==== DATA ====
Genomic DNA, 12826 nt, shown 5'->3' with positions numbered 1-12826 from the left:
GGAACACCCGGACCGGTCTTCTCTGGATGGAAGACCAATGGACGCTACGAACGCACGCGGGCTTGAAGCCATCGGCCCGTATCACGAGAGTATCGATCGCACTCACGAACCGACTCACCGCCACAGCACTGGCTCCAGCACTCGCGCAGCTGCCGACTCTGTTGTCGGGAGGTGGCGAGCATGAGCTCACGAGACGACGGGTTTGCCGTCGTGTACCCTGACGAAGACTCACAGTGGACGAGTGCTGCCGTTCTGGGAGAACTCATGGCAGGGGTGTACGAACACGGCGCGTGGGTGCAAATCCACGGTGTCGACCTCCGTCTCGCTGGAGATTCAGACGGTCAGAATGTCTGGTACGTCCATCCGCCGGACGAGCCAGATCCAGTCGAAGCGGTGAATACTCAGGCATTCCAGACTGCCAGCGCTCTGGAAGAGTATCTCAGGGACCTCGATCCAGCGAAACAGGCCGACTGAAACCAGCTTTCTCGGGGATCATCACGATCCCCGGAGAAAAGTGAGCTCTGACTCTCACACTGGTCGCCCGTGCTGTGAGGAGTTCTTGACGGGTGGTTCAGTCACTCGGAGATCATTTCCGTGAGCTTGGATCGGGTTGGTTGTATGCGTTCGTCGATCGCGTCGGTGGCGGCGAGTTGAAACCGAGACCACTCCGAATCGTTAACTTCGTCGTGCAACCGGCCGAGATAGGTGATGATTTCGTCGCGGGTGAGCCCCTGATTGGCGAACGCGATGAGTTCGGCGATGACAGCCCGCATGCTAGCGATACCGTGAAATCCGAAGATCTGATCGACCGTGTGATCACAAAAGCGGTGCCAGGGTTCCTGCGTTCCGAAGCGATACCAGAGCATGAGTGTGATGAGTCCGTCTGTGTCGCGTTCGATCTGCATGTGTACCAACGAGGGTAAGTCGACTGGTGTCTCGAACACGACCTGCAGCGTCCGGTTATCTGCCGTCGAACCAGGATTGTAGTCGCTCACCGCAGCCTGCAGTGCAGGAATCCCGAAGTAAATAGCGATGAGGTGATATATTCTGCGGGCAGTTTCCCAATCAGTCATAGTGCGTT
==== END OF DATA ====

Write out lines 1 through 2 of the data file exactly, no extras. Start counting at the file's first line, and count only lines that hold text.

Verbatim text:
Genomic DNA, 12826 nt, shown 5'->3' with positions numbered 1-12826 from the left:
GGAACACCCGGACCGGTCTTCTCTGGATGGAAGACCAATGGACGCTACGAACGCACGCGGGCTTGAAGCCATCGGCCCGTATCACGAGAGTATCGATCGCACTCACGAACCGACTCACCGCCACAGCACTGGCTCCAGCACTCGCGCAGCTGCCGACTCTGTTGTCGGGAGGTGGCGAGCATGAGCTCACGAGACGACGGGTTTGCCGTCGTGTACCCTGACGAAGACTCACAGTGGACGAGTGCTGCCGTTCTGGGAGAACTCATGGCAGGGGTGTACGAACACGGCGCGTGGGTGCAAATCCACGGTGTCGACCTCCGTCTCGCTGGAGATTCAGACGGTCAGAATGTCTGGTACGTCCATCCGCCGGACGAGCCAGATCCAGTCGAAGCGGTGAATACTCAGGCATTCCAGACTGCCAGCGCTCTGGAAGAGTATCTCAGGGACCTCGATCCAGCGAAACAGGCCGACTGAAACCAGCTTTCTCGGGGATCATCACGATCCCCGGAGAAAAGTGAGCTCTGACTCTCACACTGGTCGCCCGTGCTGTGAGGAGTTCTTGACGGGTGGTTCAGTCACTCGGAGATCATTTCCGTGAGCTTGGATCGGGTTGGTTGTATGCGTTCGTCGATCGCGTCGGTGGCGGCGAGTTGAAACCGAGACCACTCCGAATCGTTAACTTCGTCGTGCAACCGGCCGAGATAGGTGATGATTTCGTCGCGGGTGAGCCCCTGATTGGCGAACGCGATGAGTTCGGCGATGACAGCCCGCATGCTAGCGATACCGTGAAATCCGAAGATCTGATCGACCGTGTGATCACAAAAGCGGTGCCAGGGTTCCTGCGTTCCGAAGCGATACCAGAGCATGAGTGTGATGAGTCCGTCTGTGTCGCGTTCGATCTGCATGTGTACCAACGAGGGTAAGTCGACTGGTGTCTCGAACACGACCTGCAGCGTCCGGTTATCTGCCGTCGAACCAGGATTGTAGTCGCTCACCGCAGCCTGCAGTGCAGGAATCCCGAAGTAAATAGCGATGAGGTGATATATTCTGCGGGCAGTTTCCCAATCAGTCATAGTGCGTT